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New ‘Little Mermaid’ overtakes Disney classics in big box office surprise

The new version of The Little Mermaid, which was released over Memorial Day weekend, has proved to be a huge success, surpassing a number of Disney classics in box office earnings.

Starring Halle Bailey as Ariel, the live-action remake of the 1989 animated classic has grossed a colossal $569 million worldwide since its release. More than $298 million of that total has come from audiences in the U.S. and Canada.

The impressive tally sees the fantasy musical wedged in sixth place of top-earning movies in the domestic market, one spot ahead of Avatar: The Way of Water with $283 million from North American earnings and a single placing behind box office juggernaut, Oppenheimer, which has racked up $322 million.

By comparison, the original animated version of The Little Mermaid, which features the voice of Jodi Benson as Ariel, grossed over $211 million internationally, with $111 million of that total coming from audiences in the U.S. and Canada.

Of course, with the Oscar-winning animated version having been released some 34 years ago, inflation adjustments and budgets have to be taken into account. The 1989 movie was made with a budget of $40 million, while the 2023 version had a $250 million price tag. With more money comes bigger budgets for promotion.

When compared with other Disney classics, the newer version of The Little Mermaid, which earned more than $95 million on its opening weekend, stands head and shoulders above a decidedly lucrative pack.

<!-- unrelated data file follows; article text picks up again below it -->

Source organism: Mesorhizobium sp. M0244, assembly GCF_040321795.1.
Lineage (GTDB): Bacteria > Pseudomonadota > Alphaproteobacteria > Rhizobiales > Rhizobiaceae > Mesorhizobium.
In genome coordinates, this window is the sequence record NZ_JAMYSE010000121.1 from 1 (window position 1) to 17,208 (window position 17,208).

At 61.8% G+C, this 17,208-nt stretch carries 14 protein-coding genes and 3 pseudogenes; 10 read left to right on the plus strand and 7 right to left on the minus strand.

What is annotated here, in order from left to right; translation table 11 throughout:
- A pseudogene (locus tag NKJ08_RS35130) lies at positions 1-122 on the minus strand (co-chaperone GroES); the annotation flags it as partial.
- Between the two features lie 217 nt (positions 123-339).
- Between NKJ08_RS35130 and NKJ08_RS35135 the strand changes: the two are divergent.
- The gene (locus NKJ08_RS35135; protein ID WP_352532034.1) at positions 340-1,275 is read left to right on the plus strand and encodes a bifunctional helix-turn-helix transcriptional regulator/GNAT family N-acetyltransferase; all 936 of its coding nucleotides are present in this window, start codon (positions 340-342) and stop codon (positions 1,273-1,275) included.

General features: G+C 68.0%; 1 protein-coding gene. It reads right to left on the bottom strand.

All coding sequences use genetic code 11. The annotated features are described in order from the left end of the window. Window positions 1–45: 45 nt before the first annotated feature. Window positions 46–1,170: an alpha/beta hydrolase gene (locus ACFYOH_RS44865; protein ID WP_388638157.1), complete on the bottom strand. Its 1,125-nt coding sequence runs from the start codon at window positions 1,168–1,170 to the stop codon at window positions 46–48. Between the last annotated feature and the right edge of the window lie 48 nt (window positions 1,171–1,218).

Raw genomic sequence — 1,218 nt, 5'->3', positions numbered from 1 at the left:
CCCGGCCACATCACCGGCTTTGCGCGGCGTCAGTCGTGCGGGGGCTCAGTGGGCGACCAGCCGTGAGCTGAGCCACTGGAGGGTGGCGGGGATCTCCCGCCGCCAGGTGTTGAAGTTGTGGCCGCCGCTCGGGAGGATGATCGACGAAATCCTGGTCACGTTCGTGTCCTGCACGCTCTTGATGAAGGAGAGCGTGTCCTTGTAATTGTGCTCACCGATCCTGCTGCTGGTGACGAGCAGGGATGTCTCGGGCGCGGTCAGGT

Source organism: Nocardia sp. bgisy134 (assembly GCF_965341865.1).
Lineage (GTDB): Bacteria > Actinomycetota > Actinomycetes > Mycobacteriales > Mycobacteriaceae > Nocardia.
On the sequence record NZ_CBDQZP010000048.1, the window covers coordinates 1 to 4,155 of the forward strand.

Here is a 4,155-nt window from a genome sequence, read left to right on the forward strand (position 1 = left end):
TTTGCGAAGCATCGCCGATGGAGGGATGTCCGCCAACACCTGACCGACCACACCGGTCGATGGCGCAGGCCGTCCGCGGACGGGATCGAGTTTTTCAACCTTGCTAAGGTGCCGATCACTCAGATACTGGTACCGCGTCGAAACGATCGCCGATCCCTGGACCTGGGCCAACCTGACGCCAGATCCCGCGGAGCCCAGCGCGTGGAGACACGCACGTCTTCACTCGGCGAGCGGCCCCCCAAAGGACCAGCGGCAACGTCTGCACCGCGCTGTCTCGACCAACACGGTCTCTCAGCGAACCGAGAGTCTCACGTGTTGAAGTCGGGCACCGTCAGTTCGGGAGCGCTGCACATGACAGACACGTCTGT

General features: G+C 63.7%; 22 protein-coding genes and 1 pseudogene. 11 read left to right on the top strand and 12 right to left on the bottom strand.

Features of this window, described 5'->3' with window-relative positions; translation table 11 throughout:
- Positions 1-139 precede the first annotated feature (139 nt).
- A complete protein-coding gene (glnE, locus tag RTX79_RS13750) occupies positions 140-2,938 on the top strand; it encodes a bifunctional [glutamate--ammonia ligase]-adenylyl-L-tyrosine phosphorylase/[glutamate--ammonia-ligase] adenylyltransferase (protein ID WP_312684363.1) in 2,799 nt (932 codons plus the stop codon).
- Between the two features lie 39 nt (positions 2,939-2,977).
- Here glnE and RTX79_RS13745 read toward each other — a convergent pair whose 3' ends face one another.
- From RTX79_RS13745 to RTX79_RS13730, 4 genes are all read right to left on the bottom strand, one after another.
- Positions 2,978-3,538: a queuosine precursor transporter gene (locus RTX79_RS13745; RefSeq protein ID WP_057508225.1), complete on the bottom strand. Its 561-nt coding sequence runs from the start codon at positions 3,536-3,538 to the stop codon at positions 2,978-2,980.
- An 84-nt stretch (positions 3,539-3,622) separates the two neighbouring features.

The animated version of Aladdin, which was released in 1992 and features late comedians Robin Williams and Gilbert Gottfried among its voice actors, has grossed $504 million at the global box office in the three decades since it was released.

Enduring animated favorite Beauty and the Beast, which debuted in 1991, has grossed just under $425 million globally on a budget of $25 million.

Pocahontas, which is one of the few classic Disney animations not to have been given a live-action remake, has earned $346 million in the years since it was released in 1995. Featuring the voices of such stars as Mel Gibson and Christian Bale, the movie was made on a budget of $55 million.

Like the newer incarnation of The Little Mermaid, remakes of the classics have outperformed the original versions.

A 2019 live-action remake of Aladdin, starring Mena Massoud in the titular role and Will Smith as Genie, has edged past the $1 billion mark since its release. The live-action 2017 remake of Beauty and the Beast, which stars Emma Watson, has pulled in $1.2 billion globally on a budget of $160 million.

Before and after the release of The Little Mermaid, a wave of critics across social media spoke out against the movie, with many taking aim at Bailey’s casting as Ariel because she is Black.

The hashtag #NotMyAriel trended in 2019 after Bailey’s casting was announced. The social media furor was not dissimilar to the conversation surrounding the diverse casting of House of the Dragon and Rings of Power.

There was also a wave of positive social media posts up to and following the release of The Little Mermaid. Daryl Hannah, who played mermaid Madison in the 1984 classic romantic comedy Splash with Tom Hanks, was among those who spoke out in support of Bailey’s casting.

When Bailey was cast in the role back in 2019, the movie’s director, Rob Marshall, said that after an extensive search, it was “abundantly clear” that the singer and screen star was the perfect choice.

Discussing the role in an interview with Variety, published in August 2022, Bailey said: “I want the little girl in me and the little girls just like me who are watching to know that they’re special, and that they should be a princess in every single way.

“There’s no reason that they shouldn’t be. That reassurance was something that I needed.”

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